WASHINGTON – Former President Donald Trump’s political strategist Steve Bannon surrendered to federal officials Monday on charges of defying the House’s appeal.
Trump Stalwart, who is expected to appear in his first court appearance Monday, has been charged with another contempt count, refusing to appear before a House Select Committee investigation committee and refusing to provide documents. Each count carries a minimum of 30 days and a maximum of one year in prison, plus a $ 100 to $ 1,000 fine.
Bannon warned reporters around him outside the FBI office: “Don’t hurt.”
He also streamed the event live on his podcast “War Room” Getter, a social media service founded by former Trump aide Jason Miller.
“We’re eliminating the Biden administration,” Bannon said. “I want you to stay focused, stay on the message. Remember, code, not sound. It’s all noise, it’s code.
Bannon did not take questions.
More:What Trump does not want House inspectors to see in the Jan. 6 documents?
Attorney General Merrick Garland’s decision to pursue the Bannon case represents a serious escalation of the House Panel’s investigative efforts and a major test for the Attorney General, who vowed to separate politics from Biden’s Justice Department and Trump’s repeated interventions.
AG:Merrick Garland vows to apply ‘facts and law’ to Steve Bannon’s abuse case
Thompson, Cheney warns others
In a joint statement released shortly after Bannon announced the allegations on Friday, committee witnesses Benny Thompson, D-Miss., And Vice President Liz Cheney, R-Y., Indicated that other witnesses, including former Trump chief Mike Meadows, are at risk. Same rule for defying the subdivisions of the committee.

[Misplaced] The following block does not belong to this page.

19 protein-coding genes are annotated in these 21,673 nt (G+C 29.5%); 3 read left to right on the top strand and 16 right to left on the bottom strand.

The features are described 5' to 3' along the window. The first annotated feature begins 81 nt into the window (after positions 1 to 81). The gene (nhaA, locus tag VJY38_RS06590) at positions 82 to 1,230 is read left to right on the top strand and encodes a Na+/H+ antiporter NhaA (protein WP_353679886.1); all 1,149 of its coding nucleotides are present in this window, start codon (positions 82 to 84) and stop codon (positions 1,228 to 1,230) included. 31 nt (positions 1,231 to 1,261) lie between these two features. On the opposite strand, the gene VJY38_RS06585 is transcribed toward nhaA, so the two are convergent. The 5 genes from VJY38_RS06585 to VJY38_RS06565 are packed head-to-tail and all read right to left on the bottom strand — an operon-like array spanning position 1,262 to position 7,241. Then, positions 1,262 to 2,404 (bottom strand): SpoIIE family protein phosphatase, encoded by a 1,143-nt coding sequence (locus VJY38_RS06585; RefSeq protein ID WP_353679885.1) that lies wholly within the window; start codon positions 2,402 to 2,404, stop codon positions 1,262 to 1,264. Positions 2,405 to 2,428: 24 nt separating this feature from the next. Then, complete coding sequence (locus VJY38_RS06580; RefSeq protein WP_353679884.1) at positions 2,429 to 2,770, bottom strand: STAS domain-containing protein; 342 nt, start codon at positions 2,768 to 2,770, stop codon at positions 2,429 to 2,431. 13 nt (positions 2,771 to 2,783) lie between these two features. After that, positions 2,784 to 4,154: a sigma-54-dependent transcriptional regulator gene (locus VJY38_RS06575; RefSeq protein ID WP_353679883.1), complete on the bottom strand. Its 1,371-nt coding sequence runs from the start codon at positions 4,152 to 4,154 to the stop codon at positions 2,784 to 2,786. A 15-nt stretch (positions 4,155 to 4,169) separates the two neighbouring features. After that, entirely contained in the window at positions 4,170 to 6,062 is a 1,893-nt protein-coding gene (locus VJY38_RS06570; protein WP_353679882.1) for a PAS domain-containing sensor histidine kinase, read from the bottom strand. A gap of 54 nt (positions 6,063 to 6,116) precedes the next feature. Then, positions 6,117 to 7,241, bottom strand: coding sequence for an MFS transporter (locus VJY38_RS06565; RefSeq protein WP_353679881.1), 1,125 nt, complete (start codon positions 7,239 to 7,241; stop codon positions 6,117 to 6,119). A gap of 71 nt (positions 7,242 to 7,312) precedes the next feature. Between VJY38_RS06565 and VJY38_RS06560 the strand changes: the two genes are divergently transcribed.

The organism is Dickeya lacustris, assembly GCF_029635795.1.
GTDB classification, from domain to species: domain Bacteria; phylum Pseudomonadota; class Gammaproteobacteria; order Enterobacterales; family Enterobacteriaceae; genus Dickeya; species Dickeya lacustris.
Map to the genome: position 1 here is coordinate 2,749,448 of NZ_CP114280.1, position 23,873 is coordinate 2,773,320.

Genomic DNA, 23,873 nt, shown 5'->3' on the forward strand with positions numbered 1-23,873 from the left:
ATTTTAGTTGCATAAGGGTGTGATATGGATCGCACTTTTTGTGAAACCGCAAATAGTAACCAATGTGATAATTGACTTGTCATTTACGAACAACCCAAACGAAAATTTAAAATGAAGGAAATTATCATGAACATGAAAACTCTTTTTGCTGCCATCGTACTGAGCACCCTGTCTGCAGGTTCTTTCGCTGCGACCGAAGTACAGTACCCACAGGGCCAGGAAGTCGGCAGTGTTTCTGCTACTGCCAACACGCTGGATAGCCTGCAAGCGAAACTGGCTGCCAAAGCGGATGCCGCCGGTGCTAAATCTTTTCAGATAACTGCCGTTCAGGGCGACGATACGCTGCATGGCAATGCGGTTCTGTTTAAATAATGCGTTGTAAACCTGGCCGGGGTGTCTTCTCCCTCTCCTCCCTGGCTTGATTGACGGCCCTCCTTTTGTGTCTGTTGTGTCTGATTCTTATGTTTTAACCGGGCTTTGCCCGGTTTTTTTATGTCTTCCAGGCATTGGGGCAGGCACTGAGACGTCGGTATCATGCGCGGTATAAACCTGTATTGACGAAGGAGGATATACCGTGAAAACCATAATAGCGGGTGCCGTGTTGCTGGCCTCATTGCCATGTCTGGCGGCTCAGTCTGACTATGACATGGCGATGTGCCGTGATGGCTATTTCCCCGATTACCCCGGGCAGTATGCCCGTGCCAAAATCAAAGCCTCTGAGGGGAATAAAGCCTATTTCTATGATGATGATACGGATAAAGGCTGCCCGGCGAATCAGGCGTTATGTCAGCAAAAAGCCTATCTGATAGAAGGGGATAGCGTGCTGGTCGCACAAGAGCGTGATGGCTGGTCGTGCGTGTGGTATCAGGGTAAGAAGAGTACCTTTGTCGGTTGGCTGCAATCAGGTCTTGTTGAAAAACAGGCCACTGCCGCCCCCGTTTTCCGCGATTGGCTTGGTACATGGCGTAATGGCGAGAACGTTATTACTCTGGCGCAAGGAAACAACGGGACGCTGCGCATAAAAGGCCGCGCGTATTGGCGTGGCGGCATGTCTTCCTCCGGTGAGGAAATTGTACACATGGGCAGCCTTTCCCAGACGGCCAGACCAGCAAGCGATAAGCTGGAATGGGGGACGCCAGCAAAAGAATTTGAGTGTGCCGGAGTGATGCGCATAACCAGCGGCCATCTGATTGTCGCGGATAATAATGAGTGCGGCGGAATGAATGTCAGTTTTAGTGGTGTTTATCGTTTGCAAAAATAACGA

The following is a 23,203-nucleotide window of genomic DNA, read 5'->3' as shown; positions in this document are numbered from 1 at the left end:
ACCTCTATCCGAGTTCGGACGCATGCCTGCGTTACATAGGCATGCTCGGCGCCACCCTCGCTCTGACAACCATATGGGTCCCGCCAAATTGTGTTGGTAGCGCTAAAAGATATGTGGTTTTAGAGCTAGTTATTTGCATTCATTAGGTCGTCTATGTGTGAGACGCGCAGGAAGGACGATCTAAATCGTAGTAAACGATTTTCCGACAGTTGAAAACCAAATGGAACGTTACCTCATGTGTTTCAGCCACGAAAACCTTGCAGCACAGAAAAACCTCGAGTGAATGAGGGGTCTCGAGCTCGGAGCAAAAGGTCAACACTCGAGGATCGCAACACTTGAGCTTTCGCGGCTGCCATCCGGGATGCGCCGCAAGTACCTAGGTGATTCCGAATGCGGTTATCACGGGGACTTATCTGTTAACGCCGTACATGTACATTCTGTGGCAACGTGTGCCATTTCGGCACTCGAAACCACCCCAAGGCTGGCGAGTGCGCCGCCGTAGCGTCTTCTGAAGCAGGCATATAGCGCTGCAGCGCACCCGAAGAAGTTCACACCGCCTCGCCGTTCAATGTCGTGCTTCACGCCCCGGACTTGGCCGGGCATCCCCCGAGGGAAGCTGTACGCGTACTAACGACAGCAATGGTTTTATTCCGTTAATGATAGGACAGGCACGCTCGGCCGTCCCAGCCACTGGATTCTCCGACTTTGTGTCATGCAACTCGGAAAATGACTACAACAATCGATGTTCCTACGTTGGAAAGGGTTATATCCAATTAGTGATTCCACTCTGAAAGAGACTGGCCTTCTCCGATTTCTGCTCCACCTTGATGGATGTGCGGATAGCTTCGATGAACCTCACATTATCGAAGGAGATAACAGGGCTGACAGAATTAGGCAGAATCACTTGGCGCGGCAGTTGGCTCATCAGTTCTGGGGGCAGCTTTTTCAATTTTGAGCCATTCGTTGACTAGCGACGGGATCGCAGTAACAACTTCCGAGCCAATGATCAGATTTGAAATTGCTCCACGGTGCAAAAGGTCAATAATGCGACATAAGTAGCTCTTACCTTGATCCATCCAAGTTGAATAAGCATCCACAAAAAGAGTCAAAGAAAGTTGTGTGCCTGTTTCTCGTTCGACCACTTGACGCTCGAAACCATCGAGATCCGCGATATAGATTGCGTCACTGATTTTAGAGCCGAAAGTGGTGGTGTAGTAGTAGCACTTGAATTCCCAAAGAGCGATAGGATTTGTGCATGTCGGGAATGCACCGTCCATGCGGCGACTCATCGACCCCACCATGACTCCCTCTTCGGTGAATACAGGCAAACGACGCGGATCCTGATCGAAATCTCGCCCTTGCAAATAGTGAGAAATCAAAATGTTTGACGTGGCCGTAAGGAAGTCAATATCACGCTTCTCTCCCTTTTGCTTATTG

Incident week in the January 6 investigation:Bannon was indicted. Meadows was no show, more subpoenas
Hours before Bannon’s allegations were made public, Meadows failed to show up for Friday’s deposit.
“Steve Bannon’s indictment should send a clear message to anyone who thinks the Select Committee can be ignored or stonewall our investigation: No one is above the law. We are not hesitant to use our disposal tools to get the information we need.”
More:Mark Meadows, former Trump staff chief, denies House subpoena in Jan. 6 investigation
Strategy:Former deputy AG says Trump has no legitimate foothold. Is he running the clock?
“When we decide to get all the information we are looking for, Mr. Meadows, Mr. Bannon and others who are going down this path will not prevail in stopping the selection committee’s attempt to get answers to the American people on January 6th. …
According to a report by the partisan Congressional Research Service, prosecutions of criminal contempt are rare and disputes are usually negotiated to avoid them. A lawsuit can take months or even years.
Bannon, who was not working in the executive branch at the time, was in touch with Trump on the eve of the Jan. 6 attacks. Bannon’s lawyers told the committee in an Oct. 7 letter that Trump was instructed not to cooperate because the former president would fight for disclosure under executive privilege – even if Bannon did not work for the government.